angryphase writes: "According to animal behaviour experts from Queens University (Belfast), the belief that crustaceans are incapable of feeling pain may be false. After various research groups have delved into the nervous systems of invertebrates, studies have shed light on what '[...] has become an unlikely obsession for some scientists.' Professor Robert Elwood and his colleagues '[...] set about finding an answer by daubing acetic acid on to the antennae of 144 prawns.' A thankless task, that has not convinced many in the field of pain research. As Richard Chapman from the University of Utah (Salt Lake City) commented, 'Even a single-cell organism can detect a threatening chemical gradient and retreat from it [...] But this is not sensing pain.'"
angryphase writes: According to recent reports one young Nottinghamshire schoolboy got a present to remember from his mother of all people. According to the parent in question there had been some misunderstanding by the agency, after she claims she had ordered a gorilla. A shaken and slightly stirred witness recounts, 'No one could believe it [...] she ordered him to get on all fours, led him around the classroom and hit him 16 times — once for each year — on the bottom with her whip. Then she took off some clothes until she was down to her bra and pants, pulled out some cream, put it on her buttocks and told him to rub it in.' As if this brazen overuse of props wasn't bad enough, the mother had requested that the teacher film the 'surprise'.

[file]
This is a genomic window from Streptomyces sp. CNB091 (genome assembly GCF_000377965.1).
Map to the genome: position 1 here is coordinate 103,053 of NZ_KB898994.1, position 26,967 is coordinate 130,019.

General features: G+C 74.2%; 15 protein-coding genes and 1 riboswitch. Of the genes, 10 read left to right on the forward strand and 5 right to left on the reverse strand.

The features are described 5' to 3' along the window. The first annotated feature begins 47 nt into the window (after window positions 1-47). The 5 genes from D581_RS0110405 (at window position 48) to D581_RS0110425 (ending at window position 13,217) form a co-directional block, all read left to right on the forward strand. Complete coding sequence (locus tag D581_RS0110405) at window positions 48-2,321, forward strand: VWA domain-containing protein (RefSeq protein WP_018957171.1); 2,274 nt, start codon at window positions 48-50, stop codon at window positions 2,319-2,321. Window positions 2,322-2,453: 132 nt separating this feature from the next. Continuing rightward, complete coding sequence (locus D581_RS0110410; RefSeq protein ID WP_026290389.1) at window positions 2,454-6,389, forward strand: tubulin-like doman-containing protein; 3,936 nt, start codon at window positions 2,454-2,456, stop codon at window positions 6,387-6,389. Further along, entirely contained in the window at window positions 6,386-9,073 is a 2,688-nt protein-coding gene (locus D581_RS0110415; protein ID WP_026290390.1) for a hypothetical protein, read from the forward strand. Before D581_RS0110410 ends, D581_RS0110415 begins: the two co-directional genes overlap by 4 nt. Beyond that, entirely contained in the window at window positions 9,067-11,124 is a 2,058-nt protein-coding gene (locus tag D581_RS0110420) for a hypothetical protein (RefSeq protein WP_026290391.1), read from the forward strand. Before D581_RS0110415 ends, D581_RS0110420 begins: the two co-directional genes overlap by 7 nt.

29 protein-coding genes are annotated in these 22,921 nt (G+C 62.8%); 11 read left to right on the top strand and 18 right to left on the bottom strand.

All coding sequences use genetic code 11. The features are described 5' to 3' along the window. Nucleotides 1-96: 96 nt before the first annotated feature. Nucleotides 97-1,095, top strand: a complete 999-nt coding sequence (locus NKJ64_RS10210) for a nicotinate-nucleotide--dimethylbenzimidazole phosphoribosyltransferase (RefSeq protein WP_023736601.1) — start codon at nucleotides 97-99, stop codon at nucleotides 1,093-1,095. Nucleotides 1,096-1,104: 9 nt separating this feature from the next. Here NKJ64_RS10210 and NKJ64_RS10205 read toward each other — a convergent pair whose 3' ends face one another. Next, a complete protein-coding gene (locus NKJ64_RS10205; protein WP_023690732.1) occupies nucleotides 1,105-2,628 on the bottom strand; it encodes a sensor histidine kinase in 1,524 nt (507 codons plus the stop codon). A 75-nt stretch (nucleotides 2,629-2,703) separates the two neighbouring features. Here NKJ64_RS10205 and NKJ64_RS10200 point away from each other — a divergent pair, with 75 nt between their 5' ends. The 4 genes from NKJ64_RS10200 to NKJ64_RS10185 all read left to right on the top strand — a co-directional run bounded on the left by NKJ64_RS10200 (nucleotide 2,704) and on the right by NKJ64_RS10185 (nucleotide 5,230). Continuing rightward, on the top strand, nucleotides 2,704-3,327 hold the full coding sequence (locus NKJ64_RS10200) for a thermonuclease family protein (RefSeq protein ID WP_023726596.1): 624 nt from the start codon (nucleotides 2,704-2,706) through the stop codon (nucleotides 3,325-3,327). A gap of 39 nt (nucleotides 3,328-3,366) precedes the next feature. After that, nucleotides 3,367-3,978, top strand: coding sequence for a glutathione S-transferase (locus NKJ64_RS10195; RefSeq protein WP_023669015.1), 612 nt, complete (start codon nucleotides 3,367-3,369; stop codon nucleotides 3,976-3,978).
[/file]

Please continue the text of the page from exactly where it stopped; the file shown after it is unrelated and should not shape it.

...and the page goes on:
angryphase writes: The British Phonographic Institute (RIAA-UK) has noticed a significant increase in the amount of encrypted torrents. Whether it follows a trend for hiding suspicious activities or an increased awareness of personal privacy is up for (weak) debate, either way, this change of attitude is apparently catching the eye of ISPs, music industry officials and enforcement agencies. Matt Phillips, spokesman for the UK record industry trade association explains, "Our internet investigations team, internet service providers and the police are well aware of encryption technology: it's been around for a long time and is commonplace in other areas of internet crime. It should come as no surprise that if people think they can hide illegal activity they will attempt to."